"Can you help me with my math homework?"
If you've ever tried to help a teenager with one of those wordy high school math problems, you've probably asked them to hang on while you try to figure out what the problem is about. Perhaps after some head scratching or googling the topic, you discover it's a problem about parabolas. Whew.
Now you can begin the training process of reminding the student about the relevant formulas. The question is, in that process, did you skip the learning in order to provide the training?
The issue is that the really hard part of math is figuring out the nature of the problem rather than applying the formulas to a well-understood situation. When you asked the student to hang on while you flailed about trying to figure out the nature of the problem, they didn't get to learn the most important skill: flailing about in an effective way.
Generally, when we design training, we want it to be clean and tidy so that the participants can apply the skills in a step-by-step manner. The challenge is that the real world never quite cooperates. Instead of presenting clean, tidy problems, it presents an ambiguous mess that the training has not prepared the participant to confront.
The trainer is the learner
In Flawless Consulting, Peter Block writes that real learning comes from the act of creating the headlined points and the lesson plan. While we often hear that "To teach is to learn twice," perhaps we should extend that to saying, "To design a course is to learn thrice."
The act of creating the lesson plan forces us to confront the messiness of the world and make some sense of it. This is the skill people really need to learn.
Acting on this insight
We cannot turn all of our participants into course designers, but there are various tactics and learning experiences we can use for bringing the trainer's insight to the learner. Here are a few ideas:
- Leaders teaching leaders. This is an old idea and it's a gem. Usually, we think it's a good idea to have leaders teaching leaders because then the trainer is credible. That's true, but in focusing on that we may be missing the biggest benefit of the approach. If a leader conveys lessons to the next generation, then the leader has to reflect on and synthesize their experience into a manageable set of ideas. That action of gathering their ideas may make them a better leader. The takeaway is that if the trainer is the one who gains the most learning, then let's make the trainer the person who will get the maximum benefit from learning.
- Making more room for exploring the ideas. If you are teaching Michael Porter's "five forces" approach to analyzing competition, you could list the five forces and explain each in turn. That would be an efficient way to approach the topic. If, on the other hand, we want participants to be more like lesson designers, we might give them two or three of the forces that Porter identifies and then ask them, "And what else? What other forces drive competition?" This will get them to dig into the messiness of the topic which will be a good result even if they do not come up with as tidy a framework as Porter's approach.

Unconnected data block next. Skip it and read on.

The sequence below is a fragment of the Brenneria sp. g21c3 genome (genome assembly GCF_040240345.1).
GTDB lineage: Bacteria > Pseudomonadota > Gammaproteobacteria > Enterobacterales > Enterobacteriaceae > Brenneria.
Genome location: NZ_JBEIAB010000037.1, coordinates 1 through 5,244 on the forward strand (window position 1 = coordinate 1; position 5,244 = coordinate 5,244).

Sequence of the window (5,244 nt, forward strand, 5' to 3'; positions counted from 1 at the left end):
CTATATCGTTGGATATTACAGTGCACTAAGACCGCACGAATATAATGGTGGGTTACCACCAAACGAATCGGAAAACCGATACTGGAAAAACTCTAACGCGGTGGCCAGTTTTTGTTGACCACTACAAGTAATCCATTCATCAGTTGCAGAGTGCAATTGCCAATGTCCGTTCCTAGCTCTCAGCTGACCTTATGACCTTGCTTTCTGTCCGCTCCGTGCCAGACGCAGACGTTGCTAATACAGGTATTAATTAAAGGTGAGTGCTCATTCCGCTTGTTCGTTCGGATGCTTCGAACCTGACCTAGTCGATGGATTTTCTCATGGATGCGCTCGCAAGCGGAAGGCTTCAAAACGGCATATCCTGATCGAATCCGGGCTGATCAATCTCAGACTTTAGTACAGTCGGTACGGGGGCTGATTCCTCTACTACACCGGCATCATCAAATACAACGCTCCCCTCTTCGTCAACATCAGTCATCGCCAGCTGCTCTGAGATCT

- Trading off quantity for quality. If you want a high school student to get through all 10 homework questions assigned by the teacher, then the fastest way to do that is to set it up so that they don't get mired in figuring out the nature of the problem; just tell the student which questions involve, say, quadratic equations, which ones involve finding common denominators and so on. Then they can apply the appropriate methods for solving that category of problem. If instead, you encourage them to flail about, you probably will not get through all 10 questions. What will happen instead? You'll get a student with a much deeper grasp of mathematics and an ability to tackle fresh problems. Maybe it's time to trade off the quantity of content for the quality of understanding.
There will always be tension between creating tidy lessons and messy-yet-effective learning experiences. Tidy lessons are what people want. And it's true they get through the content faster in a more predictable way. Messy learning experiences have the advantage of providing much deeper learning. HR professionals need to recognize this tension and consider the trade-offs they are making.
Sometimes you will want to just get people to memorize and apply some formulas or step-by-step sequences. Other times, the only reasonable thing to do is to have a messy learning experience that enables people to learn deeply enough that they can handle a messy world. It's not an easy trade-off we can solve with a simply-taught step-by-step formula; it's something you'll have to learn by grappling with the messy world of learning.